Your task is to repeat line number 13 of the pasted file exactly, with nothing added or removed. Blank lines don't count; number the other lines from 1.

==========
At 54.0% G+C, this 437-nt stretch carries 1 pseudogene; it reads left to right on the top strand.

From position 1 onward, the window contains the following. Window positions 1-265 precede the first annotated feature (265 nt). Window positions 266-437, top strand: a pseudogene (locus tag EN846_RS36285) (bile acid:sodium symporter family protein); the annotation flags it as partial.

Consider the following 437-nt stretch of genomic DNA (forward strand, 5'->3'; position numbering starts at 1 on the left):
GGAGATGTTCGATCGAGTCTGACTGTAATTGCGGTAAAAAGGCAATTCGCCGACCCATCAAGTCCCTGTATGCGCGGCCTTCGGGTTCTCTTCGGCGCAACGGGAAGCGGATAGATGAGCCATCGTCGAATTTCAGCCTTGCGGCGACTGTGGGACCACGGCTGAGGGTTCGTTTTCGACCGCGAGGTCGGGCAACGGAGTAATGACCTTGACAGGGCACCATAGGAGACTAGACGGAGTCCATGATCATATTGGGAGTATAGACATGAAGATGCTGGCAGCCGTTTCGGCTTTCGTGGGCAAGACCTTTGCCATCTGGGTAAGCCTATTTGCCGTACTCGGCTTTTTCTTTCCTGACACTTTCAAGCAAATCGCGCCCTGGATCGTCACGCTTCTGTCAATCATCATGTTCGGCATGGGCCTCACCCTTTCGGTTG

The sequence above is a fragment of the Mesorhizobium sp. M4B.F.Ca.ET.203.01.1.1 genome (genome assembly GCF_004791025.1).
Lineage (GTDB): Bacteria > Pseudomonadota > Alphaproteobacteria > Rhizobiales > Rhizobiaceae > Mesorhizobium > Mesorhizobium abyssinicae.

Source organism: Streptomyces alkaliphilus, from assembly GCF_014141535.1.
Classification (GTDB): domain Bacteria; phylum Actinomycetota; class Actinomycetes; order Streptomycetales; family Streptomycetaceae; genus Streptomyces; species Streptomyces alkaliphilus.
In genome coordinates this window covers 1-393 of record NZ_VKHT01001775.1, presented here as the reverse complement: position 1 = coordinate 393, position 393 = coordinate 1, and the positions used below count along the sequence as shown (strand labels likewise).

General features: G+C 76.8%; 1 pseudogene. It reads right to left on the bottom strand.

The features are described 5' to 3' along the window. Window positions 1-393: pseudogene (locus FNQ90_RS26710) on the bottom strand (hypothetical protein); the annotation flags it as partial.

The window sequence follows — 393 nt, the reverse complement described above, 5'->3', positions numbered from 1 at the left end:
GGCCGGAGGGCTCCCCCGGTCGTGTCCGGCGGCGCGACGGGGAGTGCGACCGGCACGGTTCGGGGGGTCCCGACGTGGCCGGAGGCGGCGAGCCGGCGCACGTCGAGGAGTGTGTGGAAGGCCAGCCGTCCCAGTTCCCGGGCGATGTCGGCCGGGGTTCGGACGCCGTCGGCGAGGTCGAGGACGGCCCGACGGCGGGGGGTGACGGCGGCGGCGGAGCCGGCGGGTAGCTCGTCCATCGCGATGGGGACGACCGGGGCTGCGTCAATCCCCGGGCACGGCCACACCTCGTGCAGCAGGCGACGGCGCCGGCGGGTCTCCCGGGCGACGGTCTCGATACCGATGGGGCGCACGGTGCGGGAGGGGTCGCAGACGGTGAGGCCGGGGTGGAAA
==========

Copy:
GGCCGGAGGGCTCCCCCGGTCGTGTCCGGCGGCGCGACGGGGAGTGCGACCGGCACGGTTCGGGGGGTCCCGACGTGGCCGGAGGCGGCGAGCCGGCGCACGTCGAGGAGTGTGTGGAAGGCCAGCCGTCCCAGTTCCCGGGCGATGTCGGCCGGGGTTCGGACGCCGTCGGCGAGGTCGAGGACGGCCCGACGGCGGGGGGTGACGGCGGCGGCGGAGCCGGCGGGTAGCTCGTCCATCGCGATGGGGACGACCGGGGCTGCGTCAATCCCCGGGCACGGCCACACCTCGTGCAGCAGGCGACGGCGCCGGCGGGTCTCCCGGGCGACGGTCTCGATACCGATGGGGCGCACGGTGCGGGAGGGGTCGCAGACGGTGAGGCCGGGGTGGAAA